Western Culture Suits Eastern Culture

October 28th, 2010 by | Tags: , , , , | No Comments »

While every culture has its own unique set of fashion, suits are integral garments in every culture.  When men go to work, go for an interview, or have a meeting with important people, many around the world wear business suits that consists of a blazer, pants, collar shirt and a tie.  Leaders such as Barack Obama, Nicolas Sarkozy, and Wen Jiabao wear them everywhere they go.  Suits are seen as symbolism of credibility and modernity.

While suits appears to be a ‘standard’ fashion as it’s worn in many different cultures, suits actually originated from the western culture.  This is to say how the western culture is a big influence on the world.  This history goes back to the 1600’s, according to Fareed, Zakaria, author of The Post-American World, when Peter the Great of Russia determined his beliefs of what appearance is ethical in professional places:

“Peter the Great of Russia, spent months traveling through Europe, dazzled by its industries and its militaries.  Determined to learn from them, he returned home and decreed a series of radical reforms: reorganizing the army along European lines, modernizing the bureaucracy, moving the capital from Asiatic Moscow to a new, European-style on the edge of the Russian empire, which he named St. Petersburg.  He reformed the tax code and even tinkered with the structure of the Orthodox Church to make it more Western.  Men were ordered to shave their beards and wear European-style clothing.”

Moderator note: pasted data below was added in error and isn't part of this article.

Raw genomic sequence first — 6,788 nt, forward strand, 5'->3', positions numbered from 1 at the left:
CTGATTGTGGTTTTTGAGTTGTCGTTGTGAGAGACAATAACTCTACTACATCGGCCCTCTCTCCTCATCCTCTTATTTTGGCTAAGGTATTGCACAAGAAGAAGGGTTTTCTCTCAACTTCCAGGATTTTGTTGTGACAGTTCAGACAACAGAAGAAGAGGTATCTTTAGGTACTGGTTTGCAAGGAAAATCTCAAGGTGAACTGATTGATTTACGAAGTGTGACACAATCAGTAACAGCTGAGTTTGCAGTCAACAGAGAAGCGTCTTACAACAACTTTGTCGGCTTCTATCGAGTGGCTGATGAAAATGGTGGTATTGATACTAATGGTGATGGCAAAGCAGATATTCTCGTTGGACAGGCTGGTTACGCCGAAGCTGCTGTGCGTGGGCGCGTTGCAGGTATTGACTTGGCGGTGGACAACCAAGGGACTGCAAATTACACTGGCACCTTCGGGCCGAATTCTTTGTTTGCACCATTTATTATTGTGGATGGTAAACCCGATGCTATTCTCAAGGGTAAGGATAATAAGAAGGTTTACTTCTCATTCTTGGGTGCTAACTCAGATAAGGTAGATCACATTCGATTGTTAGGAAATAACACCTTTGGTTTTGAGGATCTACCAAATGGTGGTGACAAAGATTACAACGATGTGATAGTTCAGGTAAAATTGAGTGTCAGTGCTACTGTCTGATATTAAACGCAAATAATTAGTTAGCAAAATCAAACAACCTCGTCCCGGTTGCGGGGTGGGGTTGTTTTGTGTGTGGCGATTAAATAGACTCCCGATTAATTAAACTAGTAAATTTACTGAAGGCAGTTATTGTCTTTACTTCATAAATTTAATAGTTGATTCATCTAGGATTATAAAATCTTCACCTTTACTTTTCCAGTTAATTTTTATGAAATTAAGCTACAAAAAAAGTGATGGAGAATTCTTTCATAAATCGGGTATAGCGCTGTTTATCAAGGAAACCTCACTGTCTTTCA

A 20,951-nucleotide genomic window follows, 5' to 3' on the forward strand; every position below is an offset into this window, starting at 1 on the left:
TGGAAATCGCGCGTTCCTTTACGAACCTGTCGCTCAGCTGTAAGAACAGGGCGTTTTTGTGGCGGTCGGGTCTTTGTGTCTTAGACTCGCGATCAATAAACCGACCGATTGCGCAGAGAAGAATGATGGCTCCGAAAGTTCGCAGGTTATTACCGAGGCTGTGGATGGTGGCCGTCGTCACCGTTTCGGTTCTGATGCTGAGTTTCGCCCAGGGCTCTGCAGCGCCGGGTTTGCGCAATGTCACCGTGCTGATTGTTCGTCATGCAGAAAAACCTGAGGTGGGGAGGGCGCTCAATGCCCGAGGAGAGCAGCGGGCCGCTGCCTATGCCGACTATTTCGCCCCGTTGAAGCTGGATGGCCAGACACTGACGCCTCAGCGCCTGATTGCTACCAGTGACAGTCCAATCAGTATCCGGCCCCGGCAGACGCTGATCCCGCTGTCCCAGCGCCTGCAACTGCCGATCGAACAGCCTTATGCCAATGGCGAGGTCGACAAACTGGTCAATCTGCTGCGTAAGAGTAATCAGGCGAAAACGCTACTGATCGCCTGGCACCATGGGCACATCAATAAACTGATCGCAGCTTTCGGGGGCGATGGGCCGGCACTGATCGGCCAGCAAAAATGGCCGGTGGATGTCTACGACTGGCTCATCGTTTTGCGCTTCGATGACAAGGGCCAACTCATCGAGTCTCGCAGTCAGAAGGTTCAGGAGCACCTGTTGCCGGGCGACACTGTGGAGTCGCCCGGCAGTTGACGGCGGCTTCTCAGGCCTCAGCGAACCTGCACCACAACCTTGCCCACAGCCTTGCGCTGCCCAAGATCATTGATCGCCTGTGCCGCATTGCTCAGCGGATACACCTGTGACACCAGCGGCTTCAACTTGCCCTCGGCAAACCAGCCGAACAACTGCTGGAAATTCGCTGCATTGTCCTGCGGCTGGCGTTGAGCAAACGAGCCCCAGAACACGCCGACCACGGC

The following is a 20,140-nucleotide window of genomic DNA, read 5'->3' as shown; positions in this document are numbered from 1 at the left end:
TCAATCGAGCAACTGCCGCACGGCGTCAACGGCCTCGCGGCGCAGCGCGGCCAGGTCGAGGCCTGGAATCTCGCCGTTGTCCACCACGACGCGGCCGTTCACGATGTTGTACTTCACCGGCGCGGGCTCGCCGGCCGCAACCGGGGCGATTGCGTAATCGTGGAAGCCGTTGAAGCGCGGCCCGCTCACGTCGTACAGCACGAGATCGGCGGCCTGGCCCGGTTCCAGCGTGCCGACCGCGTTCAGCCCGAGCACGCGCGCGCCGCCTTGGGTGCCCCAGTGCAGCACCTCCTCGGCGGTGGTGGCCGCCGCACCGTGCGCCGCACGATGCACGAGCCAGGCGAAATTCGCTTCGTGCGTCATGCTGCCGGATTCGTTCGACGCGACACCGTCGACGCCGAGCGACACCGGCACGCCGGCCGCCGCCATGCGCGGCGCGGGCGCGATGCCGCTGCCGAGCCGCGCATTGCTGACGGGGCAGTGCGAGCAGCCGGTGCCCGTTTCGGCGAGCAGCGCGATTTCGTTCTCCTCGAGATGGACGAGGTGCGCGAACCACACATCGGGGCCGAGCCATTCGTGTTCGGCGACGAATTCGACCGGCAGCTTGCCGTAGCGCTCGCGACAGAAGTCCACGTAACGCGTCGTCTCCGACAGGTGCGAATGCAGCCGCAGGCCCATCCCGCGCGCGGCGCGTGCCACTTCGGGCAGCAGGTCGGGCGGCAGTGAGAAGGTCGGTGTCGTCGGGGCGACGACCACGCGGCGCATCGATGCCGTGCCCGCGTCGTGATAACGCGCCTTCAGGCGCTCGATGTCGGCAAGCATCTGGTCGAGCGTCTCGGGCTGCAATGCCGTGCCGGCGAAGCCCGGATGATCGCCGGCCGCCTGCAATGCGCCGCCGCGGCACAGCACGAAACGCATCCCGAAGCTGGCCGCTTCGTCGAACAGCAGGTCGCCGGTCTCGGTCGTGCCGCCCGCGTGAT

Zakaria explains further how western styles have become the ‘standard mode of work dress for men’:

“For men, Western clothing is ubiquitous.  Ever since armies began dressing in Western-style uniforms, men around the world have adapted Western-style work clothes.  The business suit, a descendant of a European army officer’s outfit, is now standard for men from Japan to South Africa to Peru – with the laggard (or rebel once again being the Arab world.  The Japanese, for all their cultural distinctiveness, go once step further and on special occasions (such as the swearing in of their government) wear morning coats and striped pants, the style for Edwardian diplomats in England a hundred years ago.  In India, wearing traditional clothes was long associated with patriotism; Gandhi insisted on it, as a revolt against British tariffs and British textiles.  Now the Western business suit has become the standard attire for Indian businessmen and even many young government officials, which speaks of a new post-colonial phase in India.  In the United States, of course, many businessmen in new industries dispense with formal dress altogether, adopting a casual jeans-and-T-shirt style.  This, too has caught on in some other countries, especially with younger people in technology-based industries.  The pattern remains the same.  Western styles have become the standard mode of work dress for men, signifying modernity.”

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